Iâ€™ve always likened the Paul McGann era of Doctor Who to be the transitional stage between Classic Who and Nu Who. Despite having only been in one television adventure, the McGann incarnation of the Doctor is interesting in that this 8th version of the Time Lord has had possibly more explorations in print than most of the other Doctors.
Despite my praising, I also often feel that McGann got the raw end of the stick in the Whoniverse â€“ having only had one televised adventure and never since been given a chance to make an appearance in the modern series. (Come on, Steven Moffat; let him show up in a Multi Doctor story!!!)
So it was with great anticipation that I received the eighth issue of Doctor Who: Prisoners of Time, focusing on the McGann Doctor. Although itâ€™s never specified how far along in his incarnation he is within the confines of this issue, the comic finds him arriving back in San Francisco in February 2000, to meet up with his companion from the TV movie, Grace.
In a moment that reminded me eerily of the Matt Smith version of the Doctor, we come across this version of the Time Lord returning to a previous companion, to encourage her to travel with him. After much reluctance, Grace agrees for â€œone short trip,â€ during which they end up on an Earth-like world. While there, they learn that the native species were â€œrescuedâ€ from extinction by an alien race, but for a price.
As far as the stand-alone adventure is concerned, the McGann story is a little rushed, but still stays near to the standards already established by writers Scott and David Tipton. There are elements of the story that mirror previous televised adventures (the concept of one race â€œsavingâ€ another for nefarious goals is not a new one), and perhaps could have benefited from further exposition if they had more space to tell a bigger story.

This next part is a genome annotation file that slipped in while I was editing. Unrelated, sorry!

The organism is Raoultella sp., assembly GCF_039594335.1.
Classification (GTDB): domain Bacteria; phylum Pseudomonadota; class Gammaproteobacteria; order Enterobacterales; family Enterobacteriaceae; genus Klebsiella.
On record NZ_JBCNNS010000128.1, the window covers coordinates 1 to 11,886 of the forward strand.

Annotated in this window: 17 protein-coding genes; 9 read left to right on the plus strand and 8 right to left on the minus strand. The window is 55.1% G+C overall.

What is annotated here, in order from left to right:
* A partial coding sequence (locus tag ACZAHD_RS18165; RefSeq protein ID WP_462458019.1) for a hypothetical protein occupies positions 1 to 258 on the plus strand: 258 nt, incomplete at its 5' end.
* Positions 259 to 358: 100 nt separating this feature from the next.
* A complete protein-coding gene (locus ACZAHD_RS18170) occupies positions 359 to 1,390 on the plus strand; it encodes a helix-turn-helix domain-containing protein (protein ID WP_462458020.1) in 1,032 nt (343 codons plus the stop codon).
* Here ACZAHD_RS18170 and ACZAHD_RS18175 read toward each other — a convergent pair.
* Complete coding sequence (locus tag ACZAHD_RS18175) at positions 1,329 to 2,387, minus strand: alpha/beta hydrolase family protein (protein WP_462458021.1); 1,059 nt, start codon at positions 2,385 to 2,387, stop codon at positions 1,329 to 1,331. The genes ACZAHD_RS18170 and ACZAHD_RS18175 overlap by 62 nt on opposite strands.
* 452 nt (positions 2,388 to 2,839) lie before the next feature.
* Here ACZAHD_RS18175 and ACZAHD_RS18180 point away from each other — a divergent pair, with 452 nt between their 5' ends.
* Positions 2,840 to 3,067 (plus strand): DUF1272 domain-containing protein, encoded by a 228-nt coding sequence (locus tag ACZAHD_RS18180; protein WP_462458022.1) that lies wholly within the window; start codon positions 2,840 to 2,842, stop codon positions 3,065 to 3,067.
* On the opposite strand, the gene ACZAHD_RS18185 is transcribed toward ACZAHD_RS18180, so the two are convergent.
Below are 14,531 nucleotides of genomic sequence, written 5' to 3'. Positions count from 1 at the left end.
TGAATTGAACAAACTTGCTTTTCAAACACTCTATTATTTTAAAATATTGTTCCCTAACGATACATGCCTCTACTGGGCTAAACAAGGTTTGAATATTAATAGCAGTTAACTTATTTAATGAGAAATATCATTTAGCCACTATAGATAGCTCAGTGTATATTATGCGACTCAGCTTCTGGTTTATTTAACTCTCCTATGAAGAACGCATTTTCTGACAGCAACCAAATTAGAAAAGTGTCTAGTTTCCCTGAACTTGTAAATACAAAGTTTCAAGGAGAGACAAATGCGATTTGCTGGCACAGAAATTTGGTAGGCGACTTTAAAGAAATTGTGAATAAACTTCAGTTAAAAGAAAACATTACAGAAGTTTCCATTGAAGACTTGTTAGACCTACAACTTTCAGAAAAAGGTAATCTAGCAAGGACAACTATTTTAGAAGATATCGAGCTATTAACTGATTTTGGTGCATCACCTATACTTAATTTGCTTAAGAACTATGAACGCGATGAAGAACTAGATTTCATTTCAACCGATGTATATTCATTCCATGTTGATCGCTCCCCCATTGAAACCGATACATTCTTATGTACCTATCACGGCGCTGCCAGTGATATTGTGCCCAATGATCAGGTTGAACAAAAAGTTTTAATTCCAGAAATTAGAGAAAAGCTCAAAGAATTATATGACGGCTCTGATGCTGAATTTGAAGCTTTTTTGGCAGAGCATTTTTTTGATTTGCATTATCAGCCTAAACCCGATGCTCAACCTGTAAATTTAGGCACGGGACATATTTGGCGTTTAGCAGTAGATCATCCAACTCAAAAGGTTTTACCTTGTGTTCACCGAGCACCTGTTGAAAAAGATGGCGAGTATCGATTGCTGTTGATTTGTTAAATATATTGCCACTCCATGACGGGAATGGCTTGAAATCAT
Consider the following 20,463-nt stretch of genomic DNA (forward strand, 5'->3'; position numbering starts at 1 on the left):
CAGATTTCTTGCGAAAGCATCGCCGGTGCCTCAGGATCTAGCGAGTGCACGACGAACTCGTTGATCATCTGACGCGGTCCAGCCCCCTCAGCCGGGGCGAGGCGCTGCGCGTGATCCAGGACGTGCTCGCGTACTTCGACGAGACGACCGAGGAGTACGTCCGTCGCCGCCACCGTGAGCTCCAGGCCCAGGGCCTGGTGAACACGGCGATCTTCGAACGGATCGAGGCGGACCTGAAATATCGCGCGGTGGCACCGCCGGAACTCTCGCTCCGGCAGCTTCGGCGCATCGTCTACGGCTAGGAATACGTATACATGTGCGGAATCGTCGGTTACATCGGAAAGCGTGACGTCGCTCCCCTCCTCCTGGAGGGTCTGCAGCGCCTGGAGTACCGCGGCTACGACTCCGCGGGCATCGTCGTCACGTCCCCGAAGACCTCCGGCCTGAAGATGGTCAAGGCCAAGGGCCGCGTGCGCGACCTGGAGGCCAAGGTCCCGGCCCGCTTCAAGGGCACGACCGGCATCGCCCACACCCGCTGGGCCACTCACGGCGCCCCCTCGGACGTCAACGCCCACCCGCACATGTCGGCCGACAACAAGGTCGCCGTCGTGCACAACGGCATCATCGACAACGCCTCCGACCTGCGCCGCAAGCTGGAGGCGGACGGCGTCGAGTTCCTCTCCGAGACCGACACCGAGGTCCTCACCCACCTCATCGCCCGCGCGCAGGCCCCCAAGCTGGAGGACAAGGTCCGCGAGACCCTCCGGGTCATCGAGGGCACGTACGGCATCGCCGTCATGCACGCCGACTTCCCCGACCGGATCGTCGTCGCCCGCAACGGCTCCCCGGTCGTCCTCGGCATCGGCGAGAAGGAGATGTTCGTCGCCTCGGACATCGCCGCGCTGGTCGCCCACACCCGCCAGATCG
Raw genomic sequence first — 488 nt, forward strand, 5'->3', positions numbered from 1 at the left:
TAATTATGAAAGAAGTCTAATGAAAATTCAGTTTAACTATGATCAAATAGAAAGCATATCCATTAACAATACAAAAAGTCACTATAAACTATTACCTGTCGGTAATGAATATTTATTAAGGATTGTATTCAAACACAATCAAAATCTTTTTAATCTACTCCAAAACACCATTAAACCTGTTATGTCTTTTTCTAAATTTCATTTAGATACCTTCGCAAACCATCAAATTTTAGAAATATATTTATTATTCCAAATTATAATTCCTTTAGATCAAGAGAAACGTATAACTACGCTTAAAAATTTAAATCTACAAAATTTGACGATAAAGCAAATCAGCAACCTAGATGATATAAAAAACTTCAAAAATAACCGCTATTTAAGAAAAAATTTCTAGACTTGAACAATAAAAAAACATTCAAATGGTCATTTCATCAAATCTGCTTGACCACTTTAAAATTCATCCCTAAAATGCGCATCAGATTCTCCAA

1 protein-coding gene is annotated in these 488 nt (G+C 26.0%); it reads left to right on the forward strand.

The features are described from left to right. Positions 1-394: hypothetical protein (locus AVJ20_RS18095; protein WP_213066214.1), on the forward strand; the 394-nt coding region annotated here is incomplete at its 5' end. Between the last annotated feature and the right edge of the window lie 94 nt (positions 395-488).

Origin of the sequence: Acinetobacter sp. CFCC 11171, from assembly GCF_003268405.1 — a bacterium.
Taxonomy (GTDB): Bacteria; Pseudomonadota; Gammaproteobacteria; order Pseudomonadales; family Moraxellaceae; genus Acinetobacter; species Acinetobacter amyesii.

In the previous issue, the overarching plot â€“ of an unnamed nemesis kidnapping and imprisoning the Doctorâ€™s companions from various periods of his lives â€“ took a back seat to allow some space for the standalone story (a showdown between the Doctor and the Master).
In this issue, there are some minor twists that made for a welcome change, as the overarching plot takes on a slightly larger role. We learn a little more of the connection between the nemesis and the Doctor (no spoilers here, I promise), which will make you start to question identities even further.
The artwork in this chapter is done by Roger Langridge, and while it is of a good standard, it feels a little out-of-place and a deviation for the series. Langridge has a distinct style and flavor, which has worked exceptionally well in his other work, but within the confines of Prisoners of Time, it leaves a caricature-style and cartoonish feel to the final product.
There are several moments that feel and appear more like an Archie comic, and while his artwork is beautiful to look at, it feels somewhat misplaced when compared to the work in the previous issues.
Still, itâ€™s an enjoyable issue, and I think the writing captures the significance of how much of a transition the McGann Doctor embodies between Classic Who and Nu Who. Itâ€™s still worth a read, and Iâ€™m sure Whovians will enjoy it.